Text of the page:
BACnet Broadcast Distribution Table Example

Setting up a BBMD-connected network is a manual and somewhat arcane process. The broadcast distribution table is a list of the BBMDs on the network. Each BBMD on each network should have the same broadcast distribution table. Here’s a quick example of a BACnet broadcast distribution table (BDT) that might help clear things up.

The Setup

With the above illustration we have three IP networks separated by routers on a backbone. Let’s say that we have a BBMD on each network, and here are their IP addresses: 192.168.1.50, 192.168.2.50, 192.168.3.50. Let’s also grant that we are using the standard BACnet port, 0xBAC0 (i.e.: 47808).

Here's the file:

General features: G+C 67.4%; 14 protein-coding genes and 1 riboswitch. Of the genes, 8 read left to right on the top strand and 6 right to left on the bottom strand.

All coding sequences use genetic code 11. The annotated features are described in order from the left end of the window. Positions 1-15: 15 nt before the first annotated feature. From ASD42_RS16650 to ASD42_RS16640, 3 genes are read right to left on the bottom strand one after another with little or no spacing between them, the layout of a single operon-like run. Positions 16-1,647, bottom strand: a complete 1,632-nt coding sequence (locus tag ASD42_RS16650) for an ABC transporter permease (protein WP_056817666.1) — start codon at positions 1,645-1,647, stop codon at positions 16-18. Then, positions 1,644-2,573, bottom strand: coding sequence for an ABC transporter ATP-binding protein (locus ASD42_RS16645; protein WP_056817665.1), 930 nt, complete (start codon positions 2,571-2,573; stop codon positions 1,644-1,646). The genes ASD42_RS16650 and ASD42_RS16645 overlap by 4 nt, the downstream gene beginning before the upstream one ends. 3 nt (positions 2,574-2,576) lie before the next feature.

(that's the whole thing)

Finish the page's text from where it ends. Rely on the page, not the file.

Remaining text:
Example BACnet Broadcast Distribution Table

BBMD Address Subnet Mask
192.168.1.50 255.255.255.255
192.168.2.50 255.255.255.255
192.168.3.50 255.255.255.255

The subnet mask is a bit mask that is applied against the BBMD address. The combination of the two allows the device to find the address to send broadcast packages to. Unless you have routers that permit remote broadcasts to their local networks (rare), you’ll need to broadcast directly to your BBMD. The subnet mask value 255 is the same as saying “I’m a bit mask that does nothing”, so that applied against the BBMD address and a bunch of ones is the same as the BBMD address. If you use the network mask the BBMD will send the messages to the router, which will block them.